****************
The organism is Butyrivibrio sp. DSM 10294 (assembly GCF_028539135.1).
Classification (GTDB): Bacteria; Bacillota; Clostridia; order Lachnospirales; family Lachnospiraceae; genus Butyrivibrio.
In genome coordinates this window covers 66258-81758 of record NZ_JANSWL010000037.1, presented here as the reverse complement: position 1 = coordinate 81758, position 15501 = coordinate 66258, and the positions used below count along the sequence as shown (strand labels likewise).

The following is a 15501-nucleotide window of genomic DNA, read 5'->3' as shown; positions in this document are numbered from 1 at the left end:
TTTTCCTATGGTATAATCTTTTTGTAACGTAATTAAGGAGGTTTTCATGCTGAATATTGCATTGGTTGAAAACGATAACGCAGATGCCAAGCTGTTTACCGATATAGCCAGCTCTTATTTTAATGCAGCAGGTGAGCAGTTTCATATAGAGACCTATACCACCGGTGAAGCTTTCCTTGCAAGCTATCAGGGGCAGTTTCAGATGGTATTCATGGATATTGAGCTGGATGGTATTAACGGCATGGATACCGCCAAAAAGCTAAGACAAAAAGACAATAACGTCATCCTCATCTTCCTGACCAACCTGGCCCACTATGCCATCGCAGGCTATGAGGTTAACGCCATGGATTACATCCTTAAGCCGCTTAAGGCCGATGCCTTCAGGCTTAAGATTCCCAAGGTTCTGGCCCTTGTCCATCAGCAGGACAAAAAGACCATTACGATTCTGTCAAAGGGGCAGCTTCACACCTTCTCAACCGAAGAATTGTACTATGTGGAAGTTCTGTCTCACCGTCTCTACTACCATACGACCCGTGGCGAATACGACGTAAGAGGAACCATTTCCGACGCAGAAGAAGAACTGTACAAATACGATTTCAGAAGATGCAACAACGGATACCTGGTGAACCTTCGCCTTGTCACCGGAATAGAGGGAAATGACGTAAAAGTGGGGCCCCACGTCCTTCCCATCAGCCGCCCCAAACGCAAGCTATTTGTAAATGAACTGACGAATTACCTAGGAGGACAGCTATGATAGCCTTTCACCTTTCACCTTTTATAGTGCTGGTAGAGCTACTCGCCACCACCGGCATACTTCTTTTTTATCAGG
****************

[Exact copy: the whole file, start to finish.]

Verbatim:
The organism is Butyrivibrio sp. DSM 10294 (assembly GCF_028539135.1).
Classification (GTDB): Bacteria; Bacillota; Clostridia; order Lachnospirales; family Lachnospiraceae; genus Butyrivibrio.
In genome coordinates this window covers 66258-81758 of record NZ_JANSWL010000037.1, presented here as the reverse complement: position 1 = coordinate 81758, position 15501 = coordinate 66258, and the positions used below count along the sequence as shown (strand labels likewise).

The following is a 15501-nucleotide window of genomic DNA, read 5'->3' as shown; positions in this document are numbered from 1 at the left end:
TTTTCCTATGGTATAATCTTTTTGTAACGTAATTAAGGAGGTTTTCATGCTGAATATTGCATTGGTTGAAAACGATAACGCAGATGCCAAGCTGTTTACCGATATAGCCAGCTCTTATTTTAATGCAGCAGGTGAGCAGTTTCATATAGAGACCTATACCACCGGTGAAGCTTTCCTTGCAAGCTATCAGGGGCAGTTTCAGATGGTATTCATGGATATTGAGCTGGATGGTATTAACGGCATGGATACCGCCAAAAAGCTAAGACAAAAAGACAATAACGTCATCCTCATCTTCCTGACCAACCTGGCCCACTATGCCATCGCAGGCTATGAGGTTAACGCCATGGATTACATCCTTAAGCCGCTTAAGGCCGATGCCTTCAGGCTTAAGATTCCCAAGGTTCTGGCCCTTGTCCATCAGCAGGACAAAAAGACCATTACGATTCTGTCAAAGGGGCAGCTTCACACCTTCTCAACCGAAGAATTGTACTATGTGGAAGTTCTGTCTCACCGTCTCTACTACCATACGACCCGTGGCGAATACGACGTAAGAGGAACCATTTCCGACGCAGAAGAAGAACTGTACAAATACGATTTCAGAAGATGCAACAACGGATACCTGGTGAACCTTCGCCTTGTCACCGGAATAGAGGGAAATGACGTAAAAGTGGGGCCCCACGTCCTTCCCATCAGCCGCCCCAAACGCAAGCTATTTGTAAATGAACTGACGAATTACCTAGGAGGACAGCTATGATAGCCTTTCACCTTTCACCTTTTATAGTGCTGGTAGAGCTACTCGCCACCACCGGCATACTTCTTTTTTATCAGG